Ocotillo training facility proposed
Union Tribune (2007-07-03) Anne Krueger
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More Info: Blackwater, Wind Zero
A training camp for members of law enforcement and the military is being proposed in Imperial County that opponents say is disturbingly similar to a facility planned for the backcountry community of Potrero.
The companies behind both projects are led by former Navy SEALs, but their officials insist the similarities end there.
Wind Zero wants to build a 963-acre facility near Ocotillo, about 70 miles east of San Diego. The startup company has about 10 investors and is led by Brandon Webb, a San Diegan who said he left the Navy about a year and a half ago when he saw a need for more military training centers.
Blackwater USA, a North Carolina-based company that wants to build a facility on 824 acres in Potrero, is a major defense contractor whose millionaire owner, Erik Prince, is a former Navy SEAL.
Jeanette Hartman, chairwoman of the Sierra Club's land-use committee, is among those who believe Blackwater is secretly pushing the Ocotillo plan in case the Potrero proposal is denied.
But a search of public records showed no link, and Hartman said she has not found any records to back up her claim.
Webb and Brian Bonfiglio, a Blackwater USA vice president, say Blackwater is not involved with Wind Zero or its proposal. Bonfiglio said the Ocotillo facility would be too far away to compete for business, but he'd prefer it not be built.
“There is no connection,” Bonfiglio said. “None at all.”
According to the state Secretary of State's Office, Wind Zero Ranges incorporated in August, with Webb listed as its registered agent. Its office is on Mission Gorge Road in the Grantville section of San Diego.
Blackwater's plans to build a training facility about 45 miles east of San Diego with shooting ranges, an armory and a defensive-driving track ignited protests when word of the project spread late last year.
Neighbors fear increased noise and traffic. Some also object to Blackwater's role as a contractor supplying private security guards – critics call them “mercenaries” – for the Iraq war.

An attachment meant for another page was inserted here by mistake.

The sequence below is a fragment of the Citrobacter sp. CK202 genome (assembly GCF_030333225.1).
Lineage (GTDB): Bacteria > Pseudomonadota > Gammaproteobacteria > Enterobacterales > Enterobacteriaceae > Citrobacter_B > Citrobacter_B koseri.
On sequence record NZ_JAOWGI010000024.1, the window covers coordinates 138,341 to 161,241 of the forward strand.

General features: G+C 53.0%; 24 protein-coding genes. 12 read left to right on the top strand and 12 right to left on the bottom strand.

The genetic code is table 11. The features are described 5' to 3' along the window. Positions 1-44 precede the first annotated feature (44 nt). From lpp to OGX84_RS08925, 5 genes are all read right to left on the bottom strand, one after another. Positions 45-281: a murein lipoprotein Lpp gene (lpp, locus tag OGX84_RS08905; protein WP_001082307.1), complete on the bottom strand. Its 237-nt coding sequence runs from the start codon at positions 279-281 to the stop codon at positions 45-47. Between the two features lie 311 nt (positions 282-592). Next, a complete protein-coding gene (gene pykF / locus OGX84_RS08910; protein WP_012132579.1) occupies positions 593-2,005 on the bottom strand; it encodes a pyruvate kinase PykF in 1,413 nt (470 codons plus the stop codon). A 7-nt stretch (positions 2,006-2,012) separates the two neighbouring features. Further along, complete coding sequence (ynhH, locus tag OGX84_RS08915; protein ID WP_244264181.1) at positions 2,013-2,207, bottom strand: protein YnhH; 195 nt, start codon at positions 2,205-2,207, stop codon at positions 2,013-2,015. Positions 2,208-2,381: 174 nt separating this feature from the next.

Blackwater and other private security firms have come under scrutiny for their growing presence in war zones. More than 100,000 contractors are employed in Iraq, and their conduct is not covered by the code of military justice that governs soldiers.
Webb said the Wind Zero facility will not train private contractors. Its proximity to San Diego County will allow law enforcement and military members based in the county to train for the day then return home at night, he said.
He said Wind Zero's training center would have shooting ranges, a driving track, an RV park with about 150 spaces and a 100-room lodge. The facility would be open to members of the public, ranging from Boy Scouts to target shooters.
The company will soon close escrow on the desert property in Ocotillo and will submit its plans to the Imperial County planning department later this month, Webb said. Approval is expected to take about a year and a half.
Webb, 33, defended the project at a neighborhood meeting in Ocotillo on June 23. The meeting was videotaped and posted online
by Raymond Lutz, an El Cajon resident who leads a citizens' oversight committee that opposes the Blackwater project.
In response to questions from the audience, Webb repeatedly denied any affiliation with Blackwater. Some residents expressed concern about having what they saw as a Blackwater-type operation in their community.
“I'm worried you will bring the mercenaries here if we approve,” one resident said.
Terry Weiner, a conservation coordinator for the Desert Protective Council, said she is also concerned.
“I wouldn't be willing to say that they're a Blackwater spin-off, but I would say that they're a Blackwater wannabe,” she said.
Blackwater's project is undergoing a county environmental review, a process expected to take about two years. The final decision rests with the county Board of Supervisors.